by: Graham Johnson Updated:SEATTLE, Wash. —
A week into specialized inspections of the stalled tunnel machine named Bertha - and there's no clear answer as to why it's stuck.
Workers inspecting the machine's pressurized excavation chamber have spent about 90 hours doing hyperbaric interventions.
They found a chunk of rock or concrete, a PVC pipe and parts of a steel well casing Bertha chewed through in December.
Project leaders say so far none of it amounts to a smoking gun as to why the machine is stuck.
"Nothing really substantial that would lead you to believe there was a specific cause," is how Matt Preedy, of the Washington State Department of Transportation, described the findings Friday.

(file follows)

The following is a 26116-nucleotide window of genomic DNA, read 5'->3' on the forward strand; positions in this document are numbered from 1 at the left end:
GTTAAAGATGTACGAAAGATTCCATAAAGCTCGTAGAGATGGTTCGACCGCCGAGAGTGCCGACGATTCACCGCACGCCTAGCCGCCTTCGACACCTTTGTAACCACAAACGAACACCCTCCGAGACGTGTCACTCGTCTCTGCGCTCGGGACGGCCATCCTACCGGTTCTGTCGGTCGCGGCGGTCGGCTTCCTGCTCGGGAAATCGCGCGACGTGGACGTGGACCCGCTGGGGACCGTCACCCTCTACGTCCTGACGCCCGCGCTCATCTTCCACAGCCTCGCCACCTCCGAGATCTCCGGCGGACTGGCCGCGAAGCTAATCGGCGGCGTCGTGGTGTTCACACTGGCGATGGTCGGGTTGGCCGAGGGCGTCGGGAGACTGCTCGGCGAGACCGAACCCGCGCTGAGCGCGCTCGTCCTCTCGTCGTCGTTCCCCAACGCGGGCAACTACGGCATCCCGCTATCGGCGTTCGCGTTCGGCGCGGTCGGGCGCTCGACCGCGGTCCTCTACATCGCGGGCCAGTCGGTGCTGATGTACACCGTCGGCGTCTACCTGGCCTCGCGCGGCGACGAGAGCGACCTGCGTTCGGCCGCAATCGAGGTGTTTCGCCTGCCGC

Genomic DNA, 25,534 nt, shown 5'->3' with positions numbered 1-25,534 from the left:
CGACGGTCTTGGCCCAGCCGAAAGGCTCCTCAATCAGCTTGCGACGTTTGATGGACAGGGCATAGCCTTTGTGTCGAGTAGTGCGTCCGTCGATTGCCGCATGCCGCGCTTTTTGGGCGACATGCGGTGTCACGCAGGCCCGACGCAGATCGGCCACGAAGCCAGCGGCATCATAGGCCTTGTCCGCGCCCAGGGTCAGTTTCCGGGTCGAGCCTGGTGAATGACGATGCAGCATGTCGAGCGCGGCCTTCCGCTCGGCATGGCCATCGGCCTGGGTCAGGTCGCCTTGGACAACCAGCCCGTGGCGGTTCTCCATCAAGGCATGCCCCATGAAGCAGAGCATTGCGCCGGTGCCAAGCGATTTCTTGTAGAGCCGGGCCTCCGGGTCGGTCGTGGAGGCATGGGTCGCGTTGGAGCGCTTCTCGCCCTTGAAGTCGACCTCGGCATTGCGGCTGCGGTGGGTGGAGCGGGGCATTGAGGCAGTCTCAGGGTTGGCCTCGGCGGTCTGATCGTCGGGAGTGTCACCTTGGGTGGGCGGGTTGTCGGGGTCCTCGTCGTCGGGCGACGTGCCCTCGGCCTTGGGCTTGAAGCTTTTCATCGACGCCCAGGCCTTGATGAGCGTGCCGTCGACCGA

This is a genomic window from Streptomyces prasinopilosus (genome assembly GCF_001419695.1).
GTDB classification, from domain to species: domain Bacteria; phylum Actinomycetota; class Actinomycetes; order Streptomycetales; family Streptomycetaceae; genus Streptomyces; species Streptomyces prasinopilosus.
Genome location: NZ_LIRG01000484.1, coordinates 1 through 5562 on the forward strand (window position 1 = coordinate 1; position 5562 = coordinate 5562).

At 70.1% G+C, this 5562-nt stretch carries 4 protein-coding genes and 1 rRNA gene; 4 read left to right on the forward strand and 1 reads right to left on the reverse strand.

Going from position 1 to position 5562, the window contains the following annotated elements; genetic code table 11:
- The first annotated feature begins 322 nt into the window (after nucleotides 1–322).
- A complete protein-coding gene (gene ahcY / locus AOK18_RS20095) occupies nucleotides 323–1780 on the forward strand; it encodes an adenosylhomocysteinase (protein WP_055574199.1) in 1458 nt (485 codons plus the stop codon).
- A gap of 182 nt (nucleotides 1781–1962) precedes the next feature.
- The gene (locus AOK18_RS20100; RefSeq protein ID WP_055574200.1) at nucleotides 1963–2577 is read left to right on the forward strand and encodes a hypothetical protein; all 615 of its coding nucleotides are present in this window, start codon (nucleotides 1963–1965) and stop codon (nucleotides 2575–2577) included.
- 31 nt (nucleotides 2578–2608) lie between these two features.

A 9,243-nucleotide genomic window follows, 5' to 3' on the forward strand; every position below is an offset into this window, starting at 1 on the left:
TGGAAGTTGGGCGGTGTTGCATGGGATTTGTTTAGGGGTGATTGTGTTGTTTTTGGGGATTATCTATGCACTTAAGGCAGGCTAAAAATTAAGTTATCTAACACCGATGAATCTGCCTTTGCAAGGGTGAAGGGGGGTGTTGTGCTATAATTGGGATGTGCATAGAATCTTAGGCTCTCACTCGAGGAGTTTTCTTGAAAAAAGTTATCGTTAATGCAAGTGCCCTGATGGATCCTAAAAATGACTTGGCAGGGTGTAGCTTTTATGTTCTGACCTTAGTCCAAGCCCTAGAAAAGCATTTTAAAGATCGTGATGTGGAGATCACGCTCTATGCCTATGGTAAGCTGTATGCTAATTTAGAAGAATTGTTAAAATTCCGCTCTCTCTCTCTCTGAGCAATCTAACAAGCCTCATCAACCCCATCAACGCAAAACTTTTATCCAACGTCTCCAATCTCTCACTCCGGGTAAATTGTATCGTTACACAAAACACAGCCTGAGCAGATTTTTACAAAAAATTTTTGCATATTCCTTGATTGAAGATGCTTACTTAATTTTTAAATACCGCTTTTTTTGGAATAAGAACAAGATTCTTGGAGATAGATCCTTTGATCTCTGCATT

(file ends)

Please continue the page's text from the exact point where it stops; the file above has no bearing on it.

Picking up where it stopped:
Preedy says although warning lights went off when Bertha met resistance in early December, in general the machine is in working order.
That raises questions of a design problem with Bertha.
"I can't speculate on that," Preedy said. "The inspection is not done and it would really be irresponsible of me to try to speculate."
Representatives from Bertha's manufacturer in Japan are now helping with the investigation.
The state has brought in outside tunnel experts to review Bertha's problems.
There's no estimate for when the inspections will be complete or when tunneling might resume.